Conclusions: Spatial Analysis
The primary fact demonstrated by the spatial representation of Foigny’s social network is of the difference in reach between lay and episcopal networks.
The lay networks – Blois, Chimay, and Ploiart – are each contained within a relatively small geographic space, and all are the product of feudal ties. At first, this seems like a relatively obvious tautology, a feudal system finding support along feudal lines. However, what we do not see is also interesting, namely the absence of any network among the lay nobility among anything other than feudal ties. Noble lords, we can assume, were not friendless, but nonetheless support for activities requiring a charter comes from either family or feudal sources.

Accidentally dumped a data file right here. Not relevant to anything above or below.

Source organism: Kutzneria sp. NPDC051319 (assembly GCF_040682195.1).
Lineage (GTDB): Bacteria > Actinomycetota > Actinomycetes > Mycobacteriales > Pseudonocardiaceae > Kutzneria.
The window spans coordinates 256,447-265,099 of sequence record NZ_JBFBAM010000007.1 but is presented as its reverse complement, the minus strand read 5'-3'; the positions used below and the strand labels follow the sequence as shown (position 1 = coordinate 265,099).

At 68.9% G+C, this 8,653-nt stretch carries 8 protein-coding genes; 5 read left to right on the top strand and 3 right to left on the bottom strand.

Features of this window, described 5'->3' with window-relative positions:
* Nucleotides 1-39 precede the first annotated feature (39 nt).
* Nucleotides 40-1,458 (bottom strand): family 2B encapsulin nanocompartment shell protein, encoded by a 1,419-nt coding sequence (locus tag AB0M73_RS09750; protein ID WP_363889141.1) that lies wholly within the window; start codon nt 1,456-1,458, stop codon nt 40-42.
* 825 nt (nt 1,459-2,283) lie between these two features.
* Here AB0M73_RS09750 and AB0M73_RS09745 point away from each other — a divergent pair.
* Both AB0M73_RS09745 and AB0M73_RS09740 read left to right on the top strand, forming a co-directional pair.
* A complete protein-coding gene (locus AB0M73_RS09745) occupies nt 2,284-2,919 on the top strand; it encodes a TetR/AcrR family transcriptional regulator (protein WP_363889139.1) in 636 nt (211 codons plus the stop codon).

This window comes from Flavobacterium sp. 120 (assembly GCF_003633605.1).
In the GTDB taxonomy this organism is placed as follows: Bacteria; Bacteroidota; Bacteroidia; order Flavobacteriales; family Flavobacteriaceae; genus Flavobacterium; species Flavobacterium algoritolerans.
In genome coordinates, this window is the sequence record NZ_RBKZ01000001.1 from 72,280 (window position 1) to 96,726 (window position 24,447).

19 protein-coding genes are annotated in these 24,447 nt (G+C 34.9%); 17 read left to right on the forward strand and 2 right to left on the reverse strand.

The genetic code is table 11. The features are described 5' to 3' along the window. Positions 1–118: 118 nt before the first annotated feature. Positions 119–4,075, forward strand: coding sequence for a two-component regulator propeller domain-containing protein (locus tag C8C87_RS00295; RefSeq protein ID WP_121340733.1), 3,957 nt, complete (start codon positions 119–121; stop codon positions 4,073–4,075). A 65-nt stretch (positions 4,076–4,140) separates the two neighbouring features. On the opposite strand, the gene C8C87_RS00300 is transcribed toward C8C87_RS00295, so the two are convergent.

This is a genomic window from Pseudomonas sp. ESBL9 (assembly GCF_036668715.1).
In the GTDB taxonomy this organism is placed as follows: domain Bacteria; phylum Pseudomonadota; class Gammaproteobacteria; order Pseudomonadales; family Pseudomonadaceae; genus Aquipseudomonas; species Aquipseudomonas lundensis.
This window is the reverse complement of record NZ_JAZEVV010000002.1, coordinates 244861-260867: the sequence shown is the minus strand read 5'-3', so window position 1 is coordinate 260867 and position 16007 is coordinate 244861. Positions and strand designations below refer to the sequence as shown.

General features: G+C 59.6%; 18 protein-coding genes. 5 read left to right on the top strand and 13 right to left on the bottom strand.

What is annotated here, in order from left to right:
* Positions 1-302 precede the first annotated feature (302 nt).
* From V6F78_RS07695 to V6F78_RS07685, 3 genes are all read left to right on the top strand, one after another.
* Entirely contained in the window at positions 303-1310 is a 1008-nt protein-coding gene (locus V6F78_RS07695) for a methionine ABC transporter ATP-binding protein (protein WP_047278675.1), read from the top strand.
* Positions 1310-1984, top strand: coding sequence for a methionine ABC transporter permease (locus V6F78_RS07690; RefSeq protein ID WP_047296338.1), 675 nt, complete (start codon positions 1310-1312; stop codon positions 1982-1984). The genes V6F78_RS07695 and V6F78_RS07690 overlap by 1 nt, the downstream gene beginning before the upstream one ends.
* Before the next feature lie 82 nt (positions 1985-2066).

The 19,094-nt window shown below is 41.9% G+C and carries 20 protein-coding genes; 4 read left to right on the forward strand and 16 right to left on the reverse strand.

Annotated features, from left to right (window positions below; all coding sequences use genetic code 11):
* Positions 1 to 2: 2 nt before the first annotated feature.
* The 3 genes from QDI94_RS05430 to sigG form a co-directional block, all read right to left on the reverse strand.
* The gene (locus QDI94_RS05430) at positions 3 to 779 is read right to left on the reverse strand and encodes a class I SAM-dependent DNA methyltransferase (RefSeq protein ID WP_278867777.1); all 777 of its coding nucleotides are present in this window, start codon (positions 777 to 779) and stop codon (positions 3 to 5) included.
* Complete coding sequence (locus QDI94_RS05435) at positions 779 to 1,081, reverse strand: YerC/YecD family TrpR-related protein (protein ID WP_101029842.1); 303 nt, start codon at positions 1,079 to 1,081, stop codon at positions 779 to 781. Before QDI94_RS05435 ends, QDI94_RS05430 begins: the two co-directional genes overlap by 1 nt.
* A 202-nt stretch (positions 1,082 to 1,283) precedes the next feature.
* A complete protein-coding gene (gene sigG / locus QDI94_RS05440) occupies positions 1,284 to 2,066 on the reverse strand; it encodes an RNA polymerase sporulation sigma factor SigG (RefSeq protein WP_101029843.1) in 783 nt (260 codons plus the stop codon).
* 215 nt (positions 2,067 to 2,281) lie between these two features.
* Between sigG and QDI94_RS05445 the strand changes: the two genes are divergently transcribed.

In contrast, the episcopal networks – Laon, Liège, and Reims – are geographically widespread, disregarding the traditional constraints of diocesan or archdiocesan divisions. They also appear to be the preferred form of support for those who wished to have interactions with Foigny. Yet it is no accident that these three episcopates, along with that of Cambrai, part of the Chimay network, are the sees in closest geographic proximity to the abbey. It was obviously imperative that the source of ecclesiastical support be close to the one receiving, rather than the one giving.